“The global economic recovery has progressed since we last met,” read the Declaration delivered by the Group of the 7 (G7) leading industrial nations – including the US, Germany, Japan, the UK, France, Canada and Italy – which gathered for a 2-day summit held in Bavaria’s Schloss Elmau hotel, outside Munich, Germany. Climate change has been a major topic since the countries’ leaders have “committed themselves to the need to decarbonize the global economy in the course of this century,” according to German Chancellor Angela Merkel. On trade policy, the participants said “they want to have achieved important milestones by the end of 2015,” especially about the controversial transatlantic free trade agreements TTIP and CETA.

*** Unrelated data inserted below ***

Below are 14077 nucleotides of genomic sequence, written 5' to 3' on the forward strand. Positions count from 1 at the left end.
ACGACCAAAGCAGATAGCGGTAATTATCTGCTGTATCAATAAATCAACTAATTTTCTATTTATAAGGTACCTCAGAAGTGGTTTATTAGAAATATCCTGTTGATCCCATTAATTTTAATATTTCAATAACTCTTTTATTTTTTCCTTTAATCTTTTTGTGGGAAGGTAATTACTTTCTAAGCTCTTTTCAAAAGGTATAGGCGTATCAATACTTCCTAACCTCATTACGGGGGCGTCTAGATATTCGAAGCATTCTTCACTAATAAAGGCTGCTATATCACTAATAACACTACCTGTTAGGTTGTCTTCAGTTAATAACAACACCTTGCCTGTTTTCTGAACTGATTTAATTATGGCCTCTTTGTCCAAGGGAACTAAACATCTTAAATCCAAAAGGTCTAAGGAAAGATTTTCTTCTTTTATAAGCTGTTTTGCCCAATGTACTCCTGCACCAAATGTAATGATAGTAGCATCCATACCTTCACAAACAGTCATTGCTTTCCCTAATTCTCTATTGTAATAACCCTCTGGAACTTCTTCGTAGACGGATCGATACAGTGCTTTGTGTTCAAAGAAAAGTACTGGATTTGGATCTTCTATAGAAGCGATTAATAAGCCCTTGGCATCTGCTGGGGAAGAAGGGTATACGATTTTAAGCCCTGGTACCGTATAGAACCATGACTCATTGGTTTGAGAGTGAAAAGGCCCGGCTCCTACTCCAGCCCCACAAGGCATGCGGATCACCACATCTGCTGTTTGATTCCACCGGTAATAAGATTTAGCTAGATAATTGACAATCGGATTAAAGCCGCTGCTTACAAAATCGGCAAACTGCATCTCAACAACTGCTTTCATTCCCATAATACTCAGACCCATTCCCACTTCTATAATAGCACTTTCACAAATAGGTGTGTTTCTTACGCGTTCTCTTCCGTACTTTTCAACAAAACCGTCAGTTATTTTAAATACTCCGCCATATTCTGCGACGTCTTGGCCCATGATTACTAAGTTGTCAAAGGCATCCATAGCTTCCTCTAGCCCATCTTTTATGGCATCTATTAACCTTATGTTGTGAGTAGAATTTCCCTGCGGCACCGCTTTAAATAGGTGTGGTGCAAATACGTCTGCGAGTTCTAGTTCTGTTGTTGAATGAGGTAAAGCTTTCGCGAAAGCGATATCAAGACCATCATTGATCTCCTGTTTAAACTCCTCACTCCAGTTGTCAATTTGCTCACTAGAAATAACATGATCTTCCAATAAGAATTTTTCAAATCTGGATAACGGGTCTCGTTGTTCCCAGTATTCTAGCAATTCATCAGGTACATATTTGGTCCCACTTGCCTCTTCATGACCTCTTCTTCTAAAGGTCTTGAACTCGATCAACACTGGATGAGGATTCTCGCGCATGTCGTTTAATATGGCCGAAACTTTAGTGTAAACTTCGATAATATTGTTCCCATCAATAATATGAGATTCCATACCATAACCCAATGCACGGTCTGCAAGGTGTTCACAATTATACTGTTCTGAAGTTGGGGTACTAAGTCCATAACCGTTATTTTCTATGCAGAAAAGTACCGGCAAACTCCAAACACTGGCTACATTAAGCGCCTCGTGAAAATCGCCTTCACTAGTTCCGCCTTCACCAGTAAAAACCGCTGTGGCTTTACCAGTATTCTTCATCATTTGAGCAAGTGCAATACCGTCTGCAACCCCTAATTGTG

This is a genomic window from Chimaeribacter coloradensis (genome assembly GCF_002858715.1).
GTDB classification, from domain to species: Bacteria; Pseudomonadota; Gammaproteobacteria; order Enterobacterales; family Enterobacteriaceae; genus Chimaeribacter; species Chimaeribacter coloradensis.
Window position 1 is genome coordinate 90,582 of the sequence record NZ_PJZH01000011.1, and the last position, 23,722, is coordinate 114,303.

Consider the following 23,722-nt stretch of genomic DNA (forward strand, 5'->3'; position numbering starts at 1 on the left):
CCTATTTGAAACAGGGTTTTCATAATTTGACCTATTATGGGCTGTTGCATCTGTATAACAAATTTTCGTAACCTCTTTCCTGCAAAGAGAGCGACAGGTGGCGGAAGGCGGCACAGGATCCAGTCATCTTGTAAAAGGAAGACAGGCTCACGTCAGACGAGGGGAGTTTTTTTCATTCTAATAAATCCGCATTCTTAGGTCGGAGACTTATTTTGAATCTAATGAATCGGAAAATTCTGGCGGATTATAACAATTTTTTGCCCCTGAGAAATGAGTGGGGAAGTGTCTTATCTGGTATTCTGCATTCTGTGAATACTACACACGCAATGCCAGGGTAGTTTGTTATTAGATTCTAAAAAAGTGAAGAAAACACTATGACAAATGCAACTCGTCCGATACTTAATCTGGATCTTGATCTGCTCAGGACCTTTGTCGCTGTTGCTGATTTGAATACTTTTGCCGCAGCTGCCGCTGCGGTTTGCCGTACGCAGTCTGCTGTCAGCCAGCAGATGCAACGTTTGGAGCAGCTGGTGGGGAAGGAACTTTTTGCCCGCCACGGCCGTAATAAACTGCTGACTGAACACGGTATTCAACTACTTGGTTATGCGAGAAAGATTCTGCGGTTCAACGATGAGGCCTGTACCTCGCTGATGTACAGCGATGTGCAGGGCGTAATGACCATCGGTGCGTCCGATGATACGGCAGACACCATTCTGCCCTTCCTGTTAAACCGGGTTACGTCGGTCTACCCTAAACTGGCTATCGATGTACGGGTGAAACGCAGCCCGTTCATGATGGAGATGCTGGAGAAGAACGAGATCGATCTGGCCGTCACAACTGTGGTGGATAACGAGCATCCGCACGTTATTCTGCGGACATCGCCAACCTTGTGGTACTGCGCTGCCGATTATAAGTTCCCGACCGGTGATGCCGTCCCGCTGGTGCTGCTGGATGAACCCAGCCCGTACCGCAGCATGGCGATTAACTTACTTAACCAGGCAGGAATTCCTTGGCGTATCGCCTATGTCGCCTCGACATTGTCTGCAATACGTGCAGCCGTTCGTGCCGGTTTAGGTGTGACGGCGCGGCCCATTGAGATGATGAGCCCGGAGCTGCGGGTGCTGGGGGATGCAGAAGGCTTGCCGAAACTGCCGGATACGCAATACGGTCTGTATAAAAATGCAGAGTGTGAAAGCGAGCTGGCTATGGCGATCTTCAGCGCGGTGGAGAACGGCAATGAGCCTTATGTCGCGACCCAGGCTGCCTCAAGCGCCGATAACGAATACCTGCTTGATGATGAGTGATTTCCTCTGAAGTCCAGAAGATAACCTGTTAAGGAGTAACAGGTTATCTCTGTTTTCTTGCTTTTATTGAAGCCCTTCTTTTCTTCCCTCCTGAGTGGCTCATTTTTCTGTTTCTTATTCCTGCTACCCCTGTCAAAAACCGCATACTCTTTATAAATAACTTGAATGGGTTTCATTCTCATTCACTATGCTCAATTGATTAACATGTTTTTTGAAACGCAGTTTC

“When it comes to creating more jobs, Europe should not be last in line, but should do everything it can to move things forward,” said Merkel. Hosted by German Finance Minister Wolfgang Schauble and Bundesbank President Jens Weidmann in Dresden, their G7’s counterparts had previously met on May 27-29, 2015 and focused on how to achieve sustainable growth in the face of record debt levels. “The positive news from Athens does not entirely reflect the actual status of talks with the country’s creditors,” had warned Schauble, and an agreement with Greece has yet to be reached. On the eastern front, tensions will likely rise again as the G7 “reiterated its condemnation of the (Russian Federation’s) illegal annexation of Crimea” which has come against the G7’s “common values.” That is “a barrier at the moment, and I do not see it being overcome so very quickly,” Merkel underlined.